A Mixed Up Minister?
What insights does the book of Jonah have for ministers today?
Led by The Revd Tom Stuckey, a former President of the Methodist Church.
The Matthew Henry Study Bible
This work comes complete with brief biography of Matthew Henry, introduction, the text of the Bible in KJV, column biblical references, KJV concordance, eight maps, and Matthew Henry’s notes which, according to the editor have stood the test of time, having ‘been read and pondered with great benefit by Bible students, preachers, and professors for nearly three hundred years’ (p. ix). It is in the accustomed style of the ‘Study Bible’ – a genre that has much to commend it, the full-blown Bible commentary becoming all too easily an end in itself, tempting one away from reading the actual Bible. The ‘Study Bible’ gives notes and guidance to help one read the Bible text, hopefully with enhanced understanding.
The biblical text in this work has certainly stood the test of long usage, was undoubtedly a responsible translation, and brought the Bible to the people in remarkable ways. But that was four hundred years ago, and not only has English usage changed enormously over the intervening centuries (e.g. ‘prevent’, ‘suffer’, ‘thee’, ‘thou’), but also our understanding of the original texts of both Testaments has developed. Further, although KJV continues to be much loved by an older generation, I do not observe a similar attachment on the part of younger people.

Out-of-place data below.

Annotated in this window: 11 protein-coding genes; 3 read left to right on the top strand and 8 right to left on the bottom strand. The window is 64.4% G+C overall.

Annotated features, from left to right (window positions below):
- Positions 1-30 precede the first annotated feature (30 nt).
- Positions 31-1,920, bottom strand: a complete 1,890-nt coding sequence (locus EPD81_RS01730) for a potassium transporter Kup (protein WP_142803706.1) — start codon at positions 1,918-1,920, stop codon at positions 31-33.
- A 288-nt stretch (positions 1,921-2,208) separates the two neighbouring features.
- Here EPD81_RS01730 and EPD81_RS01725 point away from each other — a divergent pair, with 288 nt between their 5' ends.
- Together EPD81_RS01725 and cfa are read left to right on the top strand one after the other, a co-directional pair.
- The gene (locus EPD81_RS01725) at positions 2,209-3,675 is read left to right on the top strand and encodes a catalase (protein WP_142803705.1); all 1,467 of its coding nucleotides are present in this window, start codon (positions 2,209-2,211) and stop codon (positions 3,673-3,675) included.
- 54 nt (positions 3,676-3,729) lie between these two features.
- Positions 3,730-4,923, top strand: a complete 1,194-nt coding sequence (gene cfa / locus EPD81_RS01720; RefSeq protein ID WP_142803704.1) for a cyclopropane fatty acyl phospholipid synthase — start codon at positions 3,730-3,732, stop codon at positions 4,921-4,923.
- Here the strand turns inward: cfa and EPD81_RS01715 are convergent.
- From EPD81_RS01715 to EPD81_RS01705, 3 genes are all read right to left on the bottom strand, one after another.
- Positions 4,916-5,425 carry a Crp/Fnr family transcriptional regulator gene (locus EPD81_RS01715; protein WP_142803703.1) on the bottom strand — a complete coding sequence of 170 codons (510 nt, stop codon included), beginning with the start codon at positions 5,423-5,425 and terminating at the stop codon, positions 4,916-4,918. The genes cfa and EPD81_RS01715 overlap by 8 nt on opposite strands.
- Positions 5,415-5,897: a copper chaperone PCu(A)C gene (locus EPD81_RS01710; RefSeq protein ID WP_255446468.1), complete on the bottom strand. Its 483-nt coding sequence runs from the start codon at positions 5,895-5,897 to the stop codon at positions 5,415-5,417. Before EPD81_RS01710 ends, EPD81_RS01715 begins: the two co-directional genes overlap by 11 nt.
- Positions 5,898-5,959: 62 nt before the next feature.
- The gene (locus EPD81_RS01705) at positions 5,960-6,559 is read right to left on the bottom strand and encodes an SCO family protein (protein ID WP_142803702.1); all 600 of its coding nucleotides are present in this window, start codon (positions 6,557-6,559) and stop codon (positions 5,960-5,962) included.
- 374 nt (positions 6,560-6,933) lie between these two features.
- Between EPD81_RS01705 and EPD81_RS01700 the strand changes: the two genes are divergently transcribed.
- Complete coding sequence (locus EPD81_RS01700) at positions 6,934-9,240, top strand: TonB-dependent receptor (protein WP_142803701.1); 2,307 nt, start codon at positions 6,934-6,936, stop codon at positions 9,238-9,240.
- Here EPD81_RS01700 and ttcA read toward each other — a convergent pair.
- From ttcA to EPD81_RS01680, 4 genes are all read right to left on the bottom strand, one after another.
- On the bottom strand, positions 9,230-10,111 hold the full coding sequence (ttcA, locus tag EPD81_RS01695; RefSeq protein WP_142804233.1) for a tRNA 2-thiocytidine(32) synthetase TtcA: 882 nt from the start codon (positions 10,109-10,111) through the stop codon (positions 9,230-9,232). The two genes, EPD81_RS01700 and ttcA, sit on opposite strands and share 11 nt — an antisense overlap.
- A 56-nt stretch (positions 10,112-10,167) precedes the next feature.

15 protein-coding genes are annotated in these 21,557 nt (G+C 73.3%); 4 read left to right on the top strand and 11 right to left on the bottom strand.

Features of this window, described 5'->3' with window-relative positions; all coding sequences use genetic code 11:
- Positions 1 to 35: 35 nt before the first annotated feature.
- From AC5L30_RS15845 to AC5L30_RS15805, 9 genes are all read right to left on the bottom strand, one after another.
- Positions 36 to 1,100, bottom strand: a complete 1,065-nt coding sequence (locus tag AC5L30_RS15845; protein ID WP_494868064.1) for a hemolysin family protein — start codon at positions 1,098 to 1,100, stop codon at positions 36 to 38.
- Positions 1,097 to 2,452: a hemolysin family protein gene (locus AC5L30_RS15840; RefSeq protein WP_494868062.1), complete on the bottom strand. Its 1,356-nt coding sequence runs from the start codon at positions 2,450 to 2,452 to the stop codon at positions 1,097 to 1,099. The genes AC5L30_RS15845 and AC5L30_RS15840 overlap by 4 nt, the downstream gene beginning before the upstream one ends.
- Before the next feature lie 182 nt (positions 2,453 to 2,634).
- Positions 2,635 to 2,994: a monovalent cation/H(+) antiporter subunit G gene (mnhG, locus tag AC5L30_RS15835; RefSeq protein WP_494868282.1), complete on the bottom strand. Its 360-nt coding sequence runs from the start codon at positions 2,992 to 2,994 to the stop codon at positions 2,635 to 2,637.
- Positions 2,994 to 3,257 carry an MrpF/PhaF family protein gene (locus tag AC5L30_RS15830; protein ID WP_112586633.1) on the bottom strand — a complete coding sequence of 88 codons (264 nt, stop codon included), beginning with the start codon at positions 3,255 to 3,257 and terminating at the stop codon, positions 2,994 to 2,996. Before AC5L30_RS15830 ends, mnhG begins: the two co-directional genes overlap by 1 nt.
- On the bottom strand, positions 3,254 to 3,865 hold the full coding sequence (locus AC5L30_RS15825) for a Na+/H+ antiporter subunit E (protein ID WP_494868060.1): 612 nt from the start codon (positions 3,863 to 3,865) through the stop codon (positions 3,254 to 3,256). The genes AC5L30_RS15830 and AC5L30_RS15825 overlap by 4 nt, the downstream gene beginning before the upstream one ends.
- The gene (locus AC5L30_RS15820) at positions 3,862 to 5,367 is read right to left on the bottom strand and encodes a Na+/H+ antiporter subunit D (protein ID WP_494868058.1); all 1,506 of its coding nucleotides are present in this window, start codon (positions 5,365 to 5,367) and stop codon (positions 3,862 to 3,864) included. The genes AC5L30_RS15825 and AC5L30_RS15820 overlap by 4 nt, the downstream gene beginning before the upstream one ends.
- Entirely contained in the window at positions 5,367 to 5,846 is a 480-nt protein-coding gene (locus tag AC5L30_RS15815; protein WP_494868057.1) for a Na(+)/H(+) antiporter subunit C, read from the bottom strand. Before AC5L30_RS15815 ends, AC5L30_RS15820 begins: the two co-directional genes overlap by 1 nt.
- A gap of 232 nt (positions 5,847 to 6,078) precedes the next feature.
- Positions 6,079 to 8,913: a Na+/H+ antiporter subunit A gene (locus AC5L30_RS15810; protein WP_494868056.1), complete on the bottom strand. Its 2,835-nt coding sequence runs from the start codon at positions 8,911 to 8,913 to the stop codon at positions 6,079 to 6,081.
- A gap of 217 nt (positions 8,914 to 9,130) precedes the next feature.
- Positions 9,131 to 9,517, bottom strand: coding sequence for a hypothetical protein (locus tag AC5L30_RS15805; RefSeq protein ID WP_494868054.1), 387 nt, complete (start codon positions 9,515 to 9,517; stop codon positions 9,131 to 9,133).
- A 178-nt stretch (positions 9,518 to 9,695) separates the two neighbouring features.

The Notes in the book come from Matthew Henry’s Commentary on the Whole Bible, a devotional and practical commentary, which in its heyday was regularly republished and was to be found in many homes. It came from the pen of a practical, working Presbyterian minister in Chester. Again, mountains of scholarship have intervened since Matthew Henry (1662-1714) laboured, that inevitably give his comments a somewhat dated appearance.
Many, I am sure, will welcome this work with its assured provenance of both KJV and Matthew Henry, but great though my respect is for both of them in terms of their contributions to the Church in past centuries, this reviewer would rather search among some latter-day successors for a Study Bible, and other help for our study and contemporary understanding and exposition of the Bible.